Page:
From the cover of Beren and Luthien

Tolkien retired from the college in 1959. Due to the increasing popularity of his books, especially The Hobbit and The Lord of the Rings, he found himself thrown into the often unenviable position of a literary celebrity, with frenzied fans often intruding on his and his family's privacy. He and Edith eventually relocated to the seaside resort town of Bournemouth. She died in 1971 at the age of 82. Tolkien followed her just shy of two years later in 1973 at age 81.

Their grandson, Simon Tolkien, writes, "My grandmother died two years before my grandfather, and he came back to live in Oxford. Merton College gave him rooms just off the High Street. I went there frequently and he'd take me to lunch in the Eastgate Hotel. Those lunches were rather wonderful for a 12-year-old boy spending time with his grandfather, but sometimes he seemed sad. There was one visit when he told me how much he missed my grandmother. It must have been very strange for him being alone after they had been married for more than 50 years."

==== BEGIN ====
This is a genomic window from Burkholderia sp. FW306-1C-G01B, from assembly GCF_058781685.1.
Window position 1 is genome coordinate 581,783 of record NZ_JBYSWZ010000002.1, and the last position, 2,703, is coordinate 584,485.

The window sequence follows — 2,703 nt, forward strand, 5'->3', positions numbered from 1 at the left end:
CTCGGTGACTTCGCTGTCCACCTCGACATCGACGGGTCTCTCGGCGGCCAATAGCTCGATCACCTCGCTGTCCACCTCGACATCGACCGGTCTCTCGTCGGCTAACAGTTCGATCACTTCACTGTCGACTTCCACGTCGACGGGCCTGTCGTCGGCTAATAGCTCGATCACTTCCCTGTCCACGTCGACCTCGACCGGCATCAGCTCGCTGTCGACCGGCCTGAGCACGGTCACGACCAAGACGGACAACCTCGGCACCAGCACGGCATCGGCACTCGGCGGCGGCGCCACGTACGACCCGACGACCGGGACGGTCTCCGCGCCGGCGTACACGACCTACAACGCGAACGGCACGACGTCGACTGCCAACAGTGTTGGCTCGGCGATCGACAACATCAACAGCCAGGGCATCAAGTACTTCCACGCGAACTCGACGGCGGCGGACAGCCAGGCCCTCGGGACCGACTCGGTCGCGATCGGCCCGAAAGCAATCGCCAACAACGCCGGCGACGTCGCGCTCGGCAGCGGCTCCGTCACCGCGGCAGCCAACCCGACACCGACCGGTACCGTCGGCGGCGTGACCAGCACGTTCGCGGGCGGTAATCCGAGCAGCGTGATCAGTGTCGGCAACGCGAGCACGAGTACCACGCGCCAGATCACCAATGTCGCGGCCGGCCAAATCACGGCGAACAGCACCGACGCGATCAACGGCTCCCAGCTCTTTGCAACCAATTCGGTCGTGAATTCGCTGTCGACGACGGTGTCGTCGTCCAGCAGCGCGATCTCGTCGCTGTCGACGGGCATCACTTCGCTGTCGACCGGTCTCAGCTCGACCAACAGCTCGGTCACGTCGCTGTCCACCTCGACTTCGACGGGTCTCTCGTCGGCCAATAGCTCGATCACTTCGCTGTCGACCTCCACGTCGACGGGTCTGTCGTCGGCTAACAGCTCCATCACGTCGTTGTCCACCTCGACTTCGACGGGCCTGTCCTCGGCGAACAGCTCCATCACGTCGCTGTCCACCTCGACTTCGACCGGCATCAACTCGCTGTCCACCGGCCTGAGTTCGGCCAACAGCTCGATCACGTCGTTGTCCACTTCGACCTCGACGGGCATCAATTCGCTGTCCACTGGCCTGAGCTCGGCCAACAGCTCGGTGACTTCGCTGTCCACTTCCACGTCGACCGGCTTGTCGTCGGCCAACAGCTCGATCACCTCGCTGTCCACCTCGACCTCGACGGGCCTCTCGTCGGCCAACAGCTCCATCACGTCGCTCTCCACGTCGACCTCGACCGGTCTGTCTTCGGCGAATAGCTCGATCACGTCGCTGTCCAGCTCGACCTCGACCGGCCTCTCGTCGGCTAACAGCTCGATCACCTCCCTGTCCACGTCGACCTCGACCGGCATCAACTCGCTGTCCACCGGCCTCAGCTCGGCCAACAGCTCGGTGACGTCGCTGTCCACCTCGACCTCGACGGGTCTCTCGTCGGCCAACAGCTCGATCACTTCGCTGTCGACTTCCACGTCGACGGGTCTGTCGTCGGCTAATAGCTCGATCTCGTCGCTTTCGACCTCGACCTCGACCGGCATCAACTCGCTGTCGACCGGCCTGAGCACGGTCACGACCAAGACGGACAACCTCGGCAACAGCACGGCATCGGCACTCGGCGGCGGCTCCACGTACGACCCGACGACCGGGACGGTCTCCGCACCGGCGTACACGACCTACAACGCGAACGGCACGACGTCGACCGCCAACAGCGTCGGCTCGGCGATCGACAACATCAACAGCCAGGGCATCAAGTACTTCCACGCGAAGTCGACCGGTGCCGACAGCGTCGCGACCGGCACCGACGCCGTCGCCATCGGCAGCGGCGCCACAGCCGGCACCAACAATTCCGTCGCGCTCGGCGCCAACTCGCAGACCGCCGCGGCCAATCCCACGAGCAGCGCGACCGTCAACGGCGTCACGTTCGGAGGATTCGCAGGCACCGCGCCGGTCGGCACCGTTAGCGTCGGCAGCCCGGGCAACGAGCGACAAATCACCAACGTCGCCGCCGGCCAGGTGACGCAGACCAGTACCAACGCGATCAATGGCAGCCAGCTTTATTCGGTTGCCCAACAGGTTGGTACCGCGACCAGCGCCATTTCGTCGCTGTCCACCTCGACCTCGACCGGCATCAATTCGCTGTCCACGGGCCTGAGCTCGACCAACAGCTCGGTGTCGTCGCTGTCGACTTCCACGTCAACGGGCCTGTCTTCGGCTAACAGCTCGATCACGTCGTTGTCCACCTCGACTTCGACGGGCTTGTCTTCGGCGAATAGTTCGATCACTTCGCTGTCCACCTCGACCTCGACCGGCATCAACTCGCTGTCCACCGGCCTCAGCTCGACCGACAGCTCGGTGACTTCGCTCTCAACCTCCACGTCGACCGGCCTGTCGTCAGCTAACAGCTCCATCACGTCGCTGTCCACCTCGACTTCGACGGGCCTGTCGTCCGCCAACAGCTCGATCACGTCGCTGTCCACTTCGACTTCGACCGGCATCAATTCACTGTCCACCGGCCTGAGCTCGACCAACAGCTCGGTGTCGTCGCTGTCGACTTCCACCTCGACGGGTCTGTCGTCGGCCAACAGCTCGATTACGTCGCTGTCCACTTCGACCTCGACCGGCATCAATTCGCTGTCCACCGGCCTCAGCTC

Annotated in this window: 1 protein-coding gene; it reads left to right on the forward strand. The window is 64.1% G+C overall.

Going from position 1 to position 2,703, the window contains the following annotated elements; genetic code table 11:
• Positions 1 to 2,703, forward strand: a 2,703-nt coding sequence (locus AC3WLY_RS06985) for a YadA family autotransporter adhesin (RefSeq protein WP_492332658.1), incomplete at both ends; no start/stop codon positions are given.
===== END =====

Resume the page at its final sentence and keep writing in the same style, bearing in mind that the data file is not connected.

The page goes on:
At his death Tolkien left behind enough unpublished material from his 'legendarium' to keep his collaborator and editor, son Christopher, the last of the Inklings, busy for a lifetime. Christopher stepped down from his position as a medievalist Fellow at New College, Oxford in 1975 to begin his herculean labor of compiling, arranging, and editing much of his father's literary legacy. It is thanks to his meticulous scholarship and editorial genius that books such as The Silmarillion, The Children of Hurin, The Fall Gondolin, Beren and Lúthien and the twelve volume History of Middle Earth were published. In total, twenty five additional books of J. R. R. Tolkien's corpus were posthumously brought to press before Christopher's retirement.